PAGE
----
If you’re reading this blog, you probably are aware of climate change. More than likely, your kids have heard about it, too, whether it be at school, from friends, or from the media. Naturally, kids are going to have questions about things that they hear. But how to talk to your kids about global warming without giving them nightmares?
1. Be age appropriate. Very young children (early elementary, preschool, and younger) might not be ready for the negative details. Focus on instilling a love of and stewardship for the environment by encouraging outside play and the three Rs (reduce, reuse, recycle) in your home. When talking to older elementary students, use that same stewardship as a jumping off point for talking about how our actions impact the climate, and how climate change will impact life on the planet. Take action as a family, and spend time together outside. Pre-teens and teens are more likely to be able to understand the global effects of climate change. They’re also capable of more extensive dialogue on the subject and activism on the issue if they feel passionate about it. Show your adolescent the myriad of ways people are acting on behalf of the environment and encourage them to investigate further, write letters, change their actions, or participate in protests.
2. Be honest. Be armed with general facts to support your belief in the reality of climate change and humanity’s impact on it, and when you child has questions, answer them as honestly as you can. Climate change is real, and kids need to know that–you don’t need to gloss over what’s happening. At the same time…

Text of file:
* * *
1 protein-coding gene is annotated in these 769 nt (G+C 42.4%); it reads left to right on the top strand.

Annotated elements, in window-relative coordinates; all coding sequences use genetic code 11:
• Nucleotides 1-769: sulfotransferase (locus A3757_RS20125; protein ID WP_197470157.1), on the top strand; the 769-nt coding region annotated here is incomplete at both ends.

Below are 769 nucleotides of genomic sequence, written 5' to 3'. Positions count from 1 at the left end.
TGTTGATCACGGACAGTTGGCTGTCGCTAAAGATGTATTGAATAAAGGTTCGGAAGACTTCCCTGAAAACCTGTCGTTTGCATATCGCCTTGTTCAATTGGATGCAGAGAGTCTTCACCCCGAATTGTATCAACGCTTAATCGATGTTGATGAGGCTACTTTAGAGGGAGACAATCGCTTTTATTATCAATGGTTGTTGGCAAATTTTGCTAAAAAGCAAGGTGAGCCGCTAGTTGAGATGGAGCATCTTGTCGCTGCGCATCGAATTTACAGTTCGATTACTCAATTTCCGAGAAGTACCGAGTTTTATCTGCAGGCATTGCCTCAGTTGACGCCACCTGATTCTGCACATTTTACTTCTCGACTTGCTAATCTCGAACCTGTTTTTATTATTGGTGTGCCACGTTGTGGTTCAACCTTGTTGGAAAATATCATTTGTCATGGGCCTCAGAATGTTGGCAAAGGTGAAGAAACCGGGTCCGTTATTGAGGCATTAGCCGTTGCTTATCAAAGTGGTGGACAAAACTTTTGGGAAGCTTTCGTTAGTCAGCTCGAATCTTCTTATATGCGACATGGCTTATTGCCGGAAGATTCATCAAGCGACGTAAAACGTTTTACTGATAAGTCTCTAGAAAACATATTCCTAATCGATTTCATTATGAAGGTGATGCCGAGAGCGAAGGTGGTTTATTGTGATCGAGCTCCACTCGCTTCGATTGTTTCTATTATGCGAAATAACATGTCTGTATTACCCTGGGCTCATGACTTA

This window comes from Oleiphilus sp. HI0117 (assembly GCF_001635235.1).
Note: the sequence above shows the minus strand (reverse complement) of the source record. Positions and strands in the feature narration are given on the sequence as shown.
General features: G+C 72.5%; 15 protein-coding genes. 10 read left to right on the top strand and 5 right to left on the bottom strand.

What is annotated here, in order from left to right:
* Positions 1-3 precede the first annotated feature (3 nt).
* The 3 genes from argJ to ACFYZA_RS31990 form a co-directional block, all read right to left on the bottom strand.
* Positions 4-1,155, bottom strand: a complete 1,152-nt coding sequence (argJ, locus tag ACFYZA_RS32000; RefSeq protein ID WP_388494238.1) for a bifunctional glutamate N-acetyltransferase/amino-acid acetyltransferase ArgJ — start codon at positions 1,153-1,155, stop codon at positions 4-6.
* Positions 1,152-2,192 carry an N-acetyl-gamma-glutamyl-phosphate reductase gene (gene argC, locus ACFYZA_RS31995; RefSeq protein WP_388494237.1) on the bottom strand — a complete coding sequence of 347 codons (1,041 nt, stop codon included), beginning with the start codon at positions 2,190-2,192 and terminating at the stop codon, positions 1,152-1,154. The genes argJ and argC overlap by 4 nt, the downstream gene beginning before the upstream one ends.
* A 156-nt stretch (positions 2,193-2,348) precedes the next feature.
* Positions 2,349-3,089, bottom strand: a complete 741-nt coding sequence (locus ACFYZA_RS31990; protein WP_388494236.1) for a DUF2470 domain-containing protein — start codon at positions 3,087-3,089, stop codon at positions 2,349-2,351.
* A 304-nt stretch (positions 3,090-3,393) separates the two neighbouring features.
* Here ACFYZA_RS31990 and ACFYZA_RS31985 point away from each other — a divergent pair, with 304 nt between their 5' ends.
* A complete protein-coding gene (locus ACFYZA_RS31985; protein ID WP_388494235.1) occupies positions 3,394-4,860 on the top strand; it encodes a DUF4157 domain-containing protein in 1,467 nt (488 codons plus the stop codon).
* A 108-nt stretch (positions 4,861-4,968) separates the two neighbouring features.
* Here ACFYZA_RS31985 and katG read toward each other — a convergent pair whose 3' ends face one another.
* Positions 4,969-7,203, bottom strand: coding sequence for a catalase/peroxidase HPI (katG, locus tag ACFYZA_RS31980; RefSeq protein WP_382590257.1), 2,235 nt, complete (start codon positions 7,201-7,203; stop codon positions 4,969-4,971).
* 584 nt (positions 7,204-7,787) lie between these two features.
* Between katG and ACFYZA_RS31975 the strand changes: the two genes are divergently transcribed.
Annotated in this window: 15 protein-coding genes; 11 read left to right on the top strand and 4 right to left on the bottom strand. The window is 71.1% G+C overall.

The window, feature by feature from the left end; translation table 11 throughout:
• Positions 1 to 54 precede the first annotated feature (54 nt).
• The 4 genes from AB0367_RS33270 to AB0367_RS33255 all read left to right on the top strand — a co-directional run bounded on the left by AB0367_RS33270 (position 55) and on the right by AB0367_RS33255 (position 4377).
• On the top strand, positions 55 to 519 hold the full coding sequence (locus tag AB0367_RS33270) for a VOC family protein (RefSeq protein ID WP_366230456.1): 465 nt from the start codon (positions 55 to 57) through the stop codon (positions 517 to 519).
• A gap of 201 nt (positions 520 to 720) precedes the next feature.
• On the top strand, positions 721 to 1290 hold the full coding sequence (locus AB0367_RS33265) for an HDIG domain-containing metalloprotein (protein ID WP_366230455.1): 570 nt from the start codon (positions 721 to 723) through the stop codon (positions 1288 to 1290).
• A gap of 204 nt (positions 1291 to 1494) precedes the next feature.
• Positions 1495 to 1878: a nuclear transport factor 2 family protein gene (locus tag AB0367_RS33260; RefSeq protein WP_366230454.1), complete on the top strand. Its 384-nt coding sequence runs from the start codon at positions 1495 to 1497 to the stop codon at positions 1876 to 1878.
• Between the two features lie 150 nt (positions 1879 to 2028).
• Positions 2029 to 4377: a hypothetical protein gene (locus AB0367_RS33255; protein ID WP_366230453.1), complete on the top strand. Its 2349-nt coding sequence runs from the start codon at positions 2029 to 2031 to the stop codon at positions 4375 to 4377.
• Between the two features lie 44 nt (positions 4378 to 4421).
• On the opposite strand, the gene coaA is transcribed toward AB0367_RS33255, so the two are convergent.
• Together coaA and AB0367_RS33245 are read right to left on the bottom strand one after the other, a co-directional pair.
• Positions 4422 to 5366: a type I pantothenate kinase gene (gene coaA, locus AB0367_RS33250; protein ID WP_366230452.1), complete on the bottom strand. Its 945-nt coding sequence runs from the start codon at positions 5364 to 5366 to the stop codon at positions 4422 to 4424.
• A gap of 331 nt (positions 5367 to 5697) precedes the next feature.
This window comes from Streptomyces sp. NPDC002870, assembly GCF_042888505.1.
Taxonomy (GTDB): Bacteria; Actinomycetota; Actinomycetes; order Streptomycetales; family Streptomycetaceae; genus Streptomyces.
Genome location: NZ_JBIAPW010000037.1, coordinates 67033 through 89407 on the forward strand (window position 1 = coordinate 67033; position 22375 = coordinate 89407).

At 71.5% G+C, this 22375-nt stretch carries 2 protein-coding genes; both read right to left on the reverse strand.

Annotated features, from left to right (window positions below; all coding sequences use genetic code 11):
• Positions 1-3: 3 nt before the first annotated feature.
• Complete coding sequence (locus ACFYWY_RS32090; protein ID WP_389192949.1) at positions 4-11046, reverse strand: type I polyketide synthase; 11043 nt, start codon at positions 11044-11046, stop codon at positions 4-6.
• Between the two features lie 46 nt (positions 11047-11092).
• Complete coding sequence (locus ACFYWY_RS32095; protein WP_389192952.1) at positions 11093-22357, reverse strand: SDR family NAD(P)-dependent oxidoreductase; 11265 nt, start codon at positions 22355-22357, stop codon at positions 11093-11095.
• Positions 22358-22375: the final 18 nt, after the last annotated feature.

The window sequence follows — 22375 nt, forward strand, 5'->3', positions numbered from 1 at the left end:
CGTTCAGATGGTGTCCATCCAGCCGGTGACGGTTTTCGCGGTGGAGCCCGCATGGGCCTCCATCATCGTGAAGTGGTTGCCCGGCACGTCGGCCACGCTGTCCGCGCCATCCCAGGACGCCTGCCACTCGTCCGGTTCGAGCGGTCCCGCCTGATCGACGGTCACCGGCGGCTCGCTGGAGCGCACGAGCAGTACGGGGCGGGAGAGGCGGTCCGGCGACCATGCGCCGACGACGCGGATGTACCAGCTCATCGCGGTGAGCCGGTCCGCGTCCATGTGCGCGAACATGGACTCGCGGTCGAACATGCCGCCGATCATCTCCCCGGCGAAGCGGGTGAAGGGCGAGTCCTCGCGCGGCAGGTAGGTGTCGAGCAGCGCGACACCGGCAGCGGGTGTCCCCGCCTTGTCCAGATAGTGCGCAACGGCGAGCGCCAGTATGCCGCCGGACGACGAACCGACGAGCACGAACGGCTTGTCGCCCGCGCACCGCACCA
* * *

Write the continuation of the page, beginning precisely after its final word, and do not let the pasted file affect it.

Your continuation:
3. Be positive. Let your kids know that there are adults working hard to solve the problems associated with climate change and that there is reason to be hopeful. Emphasize that this is a problem with a solution that we can all contribute to, children and adults.
4. Set a good example. Show your kids sustainable behavior by modeling it. Use both sides of paper. Recycle. Use CFLs. Use your sustainable practices as a teachable moment for your kids. While walking to a local store instead of driving, talk to the kids about why our transportation choices matter. When shopping for school supplies, have your kids look for the recycled content logo and talk to them about the importance of buying recycled.
5. Use books. Did your parents, like mine, use books for support when giving you “the talk”? Yeah, I was mortified, too. But it doesn’t have to be that way when talking about climate change. There are plenty of good books about the environment, and climate change books are popping up all over the place. Check out the books that Ashley highlighted, Jennifer’s new children’s book blog, or my review of climate change books for ‘tweens.
Have you talked to child about climate change? What tips can you offer?
[This post was written by Kelli Best-Oliver]